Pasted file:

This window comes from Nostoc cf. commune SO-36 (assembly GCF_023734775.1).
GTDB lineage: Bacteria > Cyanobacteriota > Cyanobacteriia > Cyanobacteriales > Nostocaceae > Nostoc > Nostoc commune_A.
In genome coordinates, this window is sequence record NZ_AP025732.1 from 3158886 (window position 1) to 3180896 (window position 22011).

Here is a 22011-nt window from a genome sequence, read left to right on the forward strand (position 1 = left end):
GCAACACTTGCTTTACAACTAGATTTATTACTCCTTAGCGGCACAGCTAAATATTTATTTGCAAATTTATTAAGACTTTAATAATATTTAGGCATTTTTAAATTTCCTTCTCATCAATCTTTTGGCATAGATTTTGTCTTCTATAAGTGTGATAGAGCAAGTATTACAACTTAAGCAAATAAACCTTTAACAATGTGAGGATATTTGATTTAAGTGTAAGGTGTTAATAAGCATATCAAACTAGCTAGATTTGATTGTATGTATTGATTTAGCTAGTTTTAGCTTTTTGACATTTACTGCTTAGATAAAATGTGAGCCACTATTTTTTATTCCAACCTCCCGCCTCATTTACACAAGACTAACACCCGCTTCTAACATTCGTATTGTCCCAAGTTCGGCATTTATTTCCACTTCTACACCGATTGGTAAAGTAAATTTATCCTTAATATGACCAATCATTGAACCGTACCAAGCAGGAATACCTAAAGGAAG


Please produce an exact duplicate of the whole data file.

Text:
This window comes from Nostoc cf. commune SO-36 (assembly GCF_023734775.1).
GTDB lineage: Bacteria > Cyanobacteriota > Cyanobacteriia > Cyanobacteriales > Nostocaceae > Nostoc > Nostoc commune_A.
In genome coordinates, this window is sequence record NZ_AP025732.1 from 3158886 (window position 1) to 3180896 (window position 22011).

Here is a 22011-nt window from a genome sequence, read left to right on the forward strand (position 1 = left end):
GCAACACTTGCTTTACAACTAGATTTATTACTCCTTAGCGGCACAGCTAAATATTTATTTGCAAATTTATTAAGACTTTAATAATATTTAGGCATTTTTAAATTTCCTTCTCATCAATCTTTTGGCATAGATTTTGTCTTCTATAAGTGTGATAGAGCAAGTATTACAACTTAAGCAAATAAACCTTTAACAATGTGAGGATATTTGATTTAAGTGTAAGGTGTTAATAAGCATATCAAACTAGCTAGATTTGATTGTATGTATTGATTTAGCTAGTTTTAGCTTTTTGACATTTACTGCTTAGATAAAATGTGAGCCACTATTTTTTATTCCAACCTCCCGCCTCATTTACACAAGACTAACACCCGCTTCTAACATTCGTATTGTCCCAAGTTCGGCATTTATTTCCACTTCTACACCGATTGGTAAAGTAAATTTATCCTTAATATGACCAATCATTGAACCGTACCAAGCAGGAATACCTAAAGGAAG